Turns out that an extra cup of coffee can act as a migraine trigger, especially among people prone to getting them. That’s what the new study published in The American Journal of Medicine found.
“In patients with episodic migraine, one to two caffeinated drinks were not associated with getting a migraine on the same day,” explains the lead author of the study, Elizabeth Mostofsky, a postdoctoral fellow at the Beth Israel Deaconess Medical Center and an instructor of epidemiology at Harvard’s T.H. Chan School of Public Health, as NBC writes. “These findings would suggest that you limit yourself to no more than two servings a day of caffeinated beverages,” Mostofsky said.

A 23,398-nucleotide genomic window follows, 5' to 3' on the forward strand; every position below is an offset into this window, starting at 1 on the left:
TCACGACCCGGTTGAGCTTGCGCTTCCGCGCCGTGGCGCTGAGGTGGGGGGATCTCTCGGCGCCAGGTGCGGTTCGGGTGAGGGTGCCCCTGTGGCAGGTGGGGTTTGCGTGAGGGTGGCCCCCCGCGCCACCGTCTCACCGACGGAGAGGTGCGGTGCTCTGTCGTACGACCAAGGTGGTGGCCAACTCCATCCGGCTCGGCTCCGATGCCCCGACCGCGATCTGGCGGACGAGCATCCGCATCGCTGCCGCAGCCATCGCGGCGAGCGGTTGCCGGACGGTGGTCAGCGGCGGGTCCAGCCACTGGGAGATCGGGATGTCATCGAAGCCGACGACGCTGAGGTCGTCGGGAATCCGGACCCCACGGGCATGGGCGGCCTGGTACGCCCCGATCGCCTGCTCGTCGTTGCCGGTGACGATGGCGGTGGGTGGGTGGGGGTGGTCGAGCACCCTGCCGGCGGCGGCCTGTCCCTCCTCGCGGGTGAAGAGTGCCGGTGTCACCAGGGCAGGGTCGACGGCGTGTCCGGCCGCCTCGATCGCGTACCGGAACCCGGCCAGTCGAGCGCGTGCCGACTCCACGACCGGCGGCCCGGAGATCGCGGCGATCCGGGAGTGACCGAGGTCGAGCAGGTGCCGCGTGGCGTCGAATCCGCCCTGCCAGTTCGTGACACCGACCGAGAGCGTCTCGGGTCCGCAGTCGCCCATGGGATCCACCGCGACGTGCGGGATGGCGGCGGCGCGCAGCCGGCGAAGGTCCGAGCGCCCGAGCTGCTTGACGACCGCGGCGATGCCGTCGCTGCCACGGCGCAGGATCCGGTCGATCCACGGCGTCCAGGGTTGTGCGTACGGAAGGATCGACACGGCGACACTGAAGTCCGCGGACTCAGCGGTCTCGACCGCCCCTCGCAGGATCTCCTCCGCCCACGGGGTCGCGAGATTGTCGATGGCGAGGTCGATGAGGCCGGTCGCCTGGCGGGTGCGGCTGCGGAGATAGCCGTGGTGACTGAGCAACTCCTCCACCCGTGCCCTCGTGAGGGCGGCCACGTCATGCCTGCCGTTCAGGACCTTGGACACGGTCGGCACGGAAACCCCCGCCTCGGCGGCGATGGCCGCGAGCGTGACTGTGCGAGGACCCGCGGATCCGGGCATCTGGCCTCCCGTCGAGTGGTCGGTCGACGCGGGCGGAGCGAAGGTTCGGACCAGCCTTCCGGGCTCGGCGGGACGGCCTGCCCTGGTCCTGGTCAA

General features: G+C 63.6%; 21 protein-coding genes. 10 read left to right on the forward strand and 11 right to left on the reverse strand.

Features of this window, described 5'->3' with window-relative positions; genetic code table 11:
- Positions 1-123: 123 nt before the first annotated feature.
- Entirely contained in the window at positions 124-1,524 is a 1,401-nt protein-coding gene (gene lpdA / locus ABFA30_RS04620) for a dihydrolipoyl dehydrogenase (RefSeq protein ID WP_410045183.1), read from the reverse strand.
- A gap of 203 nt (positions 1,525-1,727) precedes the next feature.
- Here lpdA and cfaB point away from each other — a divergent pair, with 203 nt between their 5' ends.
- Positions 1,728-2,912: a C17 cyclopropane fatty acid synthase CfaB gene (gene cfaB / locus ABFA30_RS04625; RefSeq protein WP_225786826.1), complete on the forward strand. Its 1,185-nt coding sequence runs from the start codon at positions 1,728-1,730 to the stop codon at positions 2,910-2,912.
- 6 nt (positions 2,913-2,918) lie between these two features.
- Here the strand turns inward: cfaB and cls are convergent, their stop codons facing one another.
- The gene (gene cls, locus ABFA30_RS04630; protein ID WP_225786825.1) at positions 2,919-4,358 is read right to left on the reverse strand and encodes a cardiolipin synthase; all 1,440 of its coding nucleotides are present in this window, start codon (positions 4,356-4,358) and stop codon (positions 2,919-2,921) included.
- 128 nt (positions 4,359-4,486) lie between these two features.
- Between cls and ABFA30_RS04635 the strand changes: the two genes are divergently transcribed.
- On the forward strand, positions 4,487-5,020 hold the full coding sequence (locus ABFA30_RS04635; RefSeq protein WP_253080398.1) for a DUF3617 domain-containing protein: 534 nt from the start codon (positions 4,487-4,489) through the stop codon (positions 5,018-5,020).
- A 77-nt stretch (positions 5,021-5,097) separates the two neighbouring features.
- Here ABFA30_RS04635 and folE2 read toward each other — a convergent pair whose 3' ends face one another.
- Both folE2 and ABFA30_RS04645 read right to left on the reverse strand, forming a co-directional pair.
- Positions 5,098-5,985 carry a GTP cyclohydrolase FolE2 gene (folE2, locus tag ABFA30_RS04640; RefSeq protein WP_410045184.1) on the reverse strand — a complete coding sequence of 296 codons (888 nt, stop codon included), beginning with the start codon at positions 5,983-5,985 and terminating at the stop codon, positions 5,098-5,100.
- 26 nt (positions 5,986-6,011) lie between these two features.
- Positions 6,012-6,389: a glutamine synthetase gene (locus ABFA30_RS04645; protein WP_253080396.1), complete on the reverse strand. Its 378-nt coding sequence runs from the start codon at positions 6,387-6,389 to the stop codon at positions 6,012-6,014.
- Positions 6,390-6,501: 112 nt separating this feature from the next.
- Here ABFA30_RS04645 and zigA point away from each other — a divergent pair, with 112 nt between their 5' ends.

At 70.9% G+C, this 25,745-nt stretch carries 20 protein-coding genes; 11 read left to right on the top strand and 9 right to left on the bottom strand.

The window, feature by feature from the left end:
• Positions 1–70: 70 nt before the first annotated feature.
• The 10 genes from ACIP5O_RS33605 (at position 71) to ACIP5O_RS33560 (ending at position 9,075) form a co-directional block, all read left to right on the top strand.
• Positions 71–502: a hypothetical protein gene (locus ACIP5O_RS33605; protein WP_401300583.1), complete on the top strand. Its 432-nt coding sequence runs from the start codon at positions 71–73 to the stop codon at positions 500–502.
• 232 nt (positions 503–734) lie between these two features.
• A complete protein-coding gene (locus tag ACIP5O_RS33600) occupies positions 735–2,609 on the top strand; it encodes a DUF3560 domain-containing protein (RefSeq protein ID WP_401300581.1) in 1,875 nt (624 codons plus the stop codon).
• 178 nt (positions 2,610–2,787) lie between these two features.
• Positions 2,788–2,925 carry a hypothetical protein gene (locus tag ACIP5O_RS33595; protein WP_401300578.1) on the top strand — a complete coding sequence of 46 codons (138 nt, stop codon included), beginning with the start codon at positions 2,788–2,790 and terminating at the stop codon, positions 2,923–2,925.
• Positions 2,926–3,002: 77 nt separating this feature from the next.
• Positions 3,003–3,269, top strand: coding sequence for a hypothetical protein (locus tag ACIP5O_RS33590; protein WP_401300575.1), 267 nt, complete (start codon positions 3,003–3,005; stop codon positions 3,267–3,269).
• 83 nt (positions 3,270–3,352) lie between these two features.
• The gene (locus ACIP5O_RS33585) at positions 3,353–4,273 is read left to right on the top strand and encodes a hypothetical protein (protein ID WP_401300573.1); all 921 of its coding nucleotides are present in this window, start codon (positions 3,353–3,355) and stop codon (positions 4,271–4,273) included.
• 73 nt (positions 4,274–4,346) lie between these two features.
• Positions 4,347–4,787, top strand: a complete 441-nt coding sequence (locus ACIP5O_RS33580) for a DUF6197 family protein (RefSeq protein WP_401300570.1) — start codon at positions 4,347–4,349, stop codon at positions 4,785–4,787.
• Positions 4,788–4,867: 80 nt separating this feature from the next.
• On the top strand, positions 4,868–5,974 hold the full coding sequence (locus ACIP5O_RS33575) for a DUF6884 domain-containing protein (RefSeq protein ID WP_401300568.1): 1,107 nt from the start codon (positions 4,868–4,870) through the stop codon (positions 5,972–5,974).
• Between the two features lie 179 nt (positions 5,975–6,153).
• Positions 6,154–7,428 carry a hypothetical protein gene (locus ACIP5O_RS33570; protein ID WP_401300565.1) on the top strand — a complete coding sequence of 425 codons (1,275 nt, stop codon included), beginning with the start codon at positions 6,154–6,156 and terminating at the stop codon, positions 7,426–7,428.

She and her colleagues gathered 98 volunteers with a history of headaches – they regularly experienced from 2-15 headaches every month. The volunteers kept track of their habits for six weeks and measured physical activity, stress levels, caffeine and alcohol intake, etc.
What they found was that, while one or two caffeinated drinks per day didn’t cause migraines, the third drink dramatically increased the odds. Similarly, for those who rarely consumed caffeine, the risk was increased with only one or two drinks.